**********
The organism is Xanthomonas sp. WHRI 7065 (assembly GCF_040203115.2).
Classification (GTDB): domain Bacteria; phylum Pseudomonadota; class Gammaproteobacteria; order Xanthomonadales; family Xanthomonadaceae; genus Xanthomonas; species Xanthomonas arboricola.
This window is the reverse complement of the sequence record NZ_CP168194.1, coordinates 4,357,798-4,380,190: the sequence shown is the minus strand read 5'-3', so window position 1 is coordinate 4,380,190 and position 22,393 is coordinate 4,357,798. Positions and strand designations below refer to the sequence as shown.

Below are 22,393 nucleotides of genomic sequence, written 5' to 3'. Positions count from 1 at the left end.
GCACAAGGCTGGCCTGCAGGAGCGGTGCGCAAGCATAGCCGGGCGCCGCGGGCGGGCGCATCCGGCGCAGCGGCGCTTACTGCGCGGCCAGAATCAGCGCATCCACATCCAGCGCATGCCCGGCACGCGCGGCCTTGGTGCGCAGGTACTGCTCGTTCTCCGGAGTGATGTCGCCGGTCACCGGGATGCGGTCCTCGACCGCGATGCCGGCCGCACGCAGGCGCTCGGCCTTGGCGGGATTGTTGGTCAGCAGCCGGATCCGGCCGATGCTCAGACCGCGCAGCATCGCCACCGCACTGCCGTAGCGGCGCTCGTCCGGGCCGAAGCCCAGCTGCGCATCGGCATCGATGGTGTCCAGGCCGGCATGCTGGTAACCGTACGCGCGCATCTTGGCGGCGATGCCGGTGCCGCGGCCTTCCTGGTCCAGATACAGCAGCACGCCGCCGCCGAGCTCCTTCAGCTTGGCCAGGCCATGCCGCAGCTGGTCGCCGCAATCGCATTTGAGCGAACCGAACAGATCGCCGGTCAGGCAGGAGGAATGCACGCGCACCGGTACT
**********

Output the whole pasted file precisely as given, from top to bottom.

The organism is Xanthomonas sp. WHRI 7065 (assembly GCF_040203115.2).
Classification (GTDB): domain Bacteria; phylum Pseudomonadota; class Gammaproteobacteria; order Xanthomonadales; family Xanthomonadaceae; genus Xanthomonas; species Xanthomonas arboricola.
This window is the reverse complement of the sequence record NZ_CP168194.1, coordinates 4,357,798-4,380,190: the sequence shown is the minus strand read 5'-3', so window position 1 is coordinate 4,380,190 and position 22,393 is coordinate 4,357,798. Positions and strand designations below refer to the sequence as shown.

Below are 22,393 nucleotides of genomic sequence, written 5' to 3'. Positions count from 1 at the left end.
GCACAAGGCTGGCCTGCAGGAGCGGTGCGCAAGCATAGCCGGGCGCCGCGGGCGGGCGCATCCGGCGCAGCGGCGCTTACTGCGCGGCCAGAATCAGCGCATCCACATCCAGCGCATGCCCGGCACGCGCGGCCTTGGTGCGCAGGTACTGCTCGTTCTCCGGAGTGATGTCGCCGGTCACCGGGATGCGGTCCTCGACCGCGATGCCGGCCGCACGCAGGCGCTCGGCCTTGGCGGGATTGTTGGTCAGCAGCCGGATCCGGCCGATGCTCAGACCGCGCAGCATCGCCACCGCACTGCCGTAGCGGCGCTCGTCCGGGCCGAAGCCCAGCTGCGCATCGGCATCGATGGTGTCCAGGCCGGCATGCTGGTAACCGTACGCGCGCATCTTGGCGGCGATGCCGGTGCCGCGGCCTTCCTGGTCCAGATACAGCAGCACGCCGCCGCCGAGCTCCTTCAGCTTGGCCAGGCCATGCCGCAGCTGGTCGCCGCAATCGCATTTGAGCGAACCGAACAGATCGCCGGTCAGGCAGGAGGAATGCACGCGCACCGGTACT